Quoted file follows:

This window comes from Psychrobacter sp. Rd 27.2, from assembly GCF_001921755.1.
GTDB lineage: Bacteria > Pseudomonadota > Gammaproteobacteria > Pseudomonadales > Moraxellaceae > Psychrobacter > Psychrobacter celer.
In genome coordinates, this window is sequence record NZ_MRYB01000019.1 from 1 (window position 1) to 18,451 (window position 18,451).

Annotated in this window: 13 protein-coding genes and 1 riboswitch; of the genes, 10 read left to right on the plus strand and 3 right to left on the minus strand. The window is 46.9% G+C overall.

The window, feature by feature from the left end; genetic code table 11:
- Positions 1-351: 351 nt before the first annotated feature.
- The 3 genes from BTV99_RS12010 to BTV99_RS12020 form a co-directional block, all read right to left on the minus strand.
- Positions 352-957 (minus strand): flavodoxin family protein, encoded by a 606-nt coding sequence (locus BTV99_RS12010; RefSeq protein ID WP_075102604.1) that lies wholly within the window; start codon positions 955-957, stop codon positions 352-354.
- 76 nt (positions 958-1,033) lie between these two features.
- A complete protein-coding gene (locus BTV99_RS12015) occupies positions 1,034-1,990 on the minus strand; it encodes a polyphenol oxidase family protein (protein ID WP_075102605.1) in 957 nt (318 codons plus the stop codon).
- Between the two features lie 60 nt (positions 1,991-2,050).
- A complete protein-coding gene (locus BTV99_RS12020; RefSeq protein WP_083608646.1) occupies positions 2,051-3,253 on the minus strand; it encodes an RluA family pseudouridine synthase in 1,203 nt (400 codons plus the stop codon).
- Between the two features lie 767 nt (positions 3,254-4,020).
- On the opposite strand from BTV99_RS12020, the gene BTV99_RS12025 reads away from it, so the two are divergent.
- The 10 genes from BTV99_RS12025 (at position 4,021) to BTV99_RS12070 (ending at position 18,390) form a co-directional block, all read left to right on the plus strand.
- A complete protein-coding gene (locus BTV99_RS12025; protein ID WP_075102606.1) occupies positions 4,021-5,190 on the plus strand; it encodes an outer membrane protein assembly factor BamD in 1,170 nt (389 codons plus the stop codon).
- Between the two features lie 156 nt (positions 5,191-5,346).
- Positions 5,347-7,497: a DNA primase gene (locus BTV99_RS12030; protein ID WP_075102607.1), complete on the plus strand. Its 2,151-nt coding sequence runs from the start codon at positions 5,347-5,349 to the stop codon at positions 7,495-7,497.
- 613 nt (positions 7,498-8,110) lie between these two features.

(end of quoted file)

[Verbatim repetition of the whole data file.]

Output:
This window comes from Psychrobacter sp. Rd 27.2, from assembly GCF_001921755.1.
GTDB lineage: Bacteria > Pseudomonadota > Gammaproteobacteria > Pseudomonadales > Moraxellaceae > Psychrobacter > Psychrobacter celer.
In genome coordinates, this window is sequence record NZ_MRYB01000019.1 from 1 (window position 1) to 18,451 (window position 18,451).

Annotated in this window: 13 protein-coding genes and 1 riboswitch; of the genes, 10 read left to right on the plus strand and 3 right to left on the minus strand. The window is 46.9% G+C overall.

The window, feature by feature from the left end; genetic code table 11:
- Positions 1-351: 351 nt before the first annotated feature.
- The 3 genes from BTV99_RS12010 to BTV99_RS12020 form a co-directional block, all read right to left on the minus strand.
- Positions 352-957 (minus strand): flavodoxin family protein, encoded by a 606-nt coding sequence (locus BTV99_RS12010; RefSeq protein ID WP_075102604.1) that lies wholly within the window; start codon positions 955-957, stop codon positions 352-354.
- 76 nt (positions 958-1,033) lie between these two features.
- A complete protein-coding gene (locus BTV99_RS12015) occupies positions 1,034-1,990 on the minus strand; it encodes a polyphenol oxidase family protein (protein ID WP_075102605.1) in 957 nt (318 codons plus the stop codon).
- Between the two features lie 60 nt (positions 1,991-2,050).
- A complete protein-coding gene (locus BTV99_RS12020; RefSeq protein WP_083608646.1) occupies positions 2,051-3,253 on the minus strand; it encodes an RluA family pseudouridine synthase in 1,203 nt (400 codons plus the stop codon).
- Between the two features lie 767 nt (positions 3,254-4,020).
- On the opposite strand from BTV99_RS12020, the gene BTV99_RS12025 reads away from it, so the two are divergent.
- The 10 genes from BTV99_RS12025 (at position 4,021) to BTV99_RS12070 (ending at position 18,390) form a co-directional block, all read left to right on the plus strand.
- A complete protein-coding gene (locus BTV99_RS12025; protein ID WP_075102606.1) occupies positions 4,021-5,190 on the plus strand; it encodes an outer membrane protein assembly factor BamD in 1,170 nt (389 codons plus the stop codon).
- Between the two features lie 156 nt (positions 5,191-5,346).
- Positions 5,347-7,497: a DNA primase gene (locus BTV99_RS12030; protein ID WP_075102607.1), complete on the plus strand. Its 2,151-nt coding sequence runs from the start codon at positions 5,347-5,349 to the stop codon at positions 7,495-7,497.
- 613 nt (positions 7,498-8,110) lie between these two features.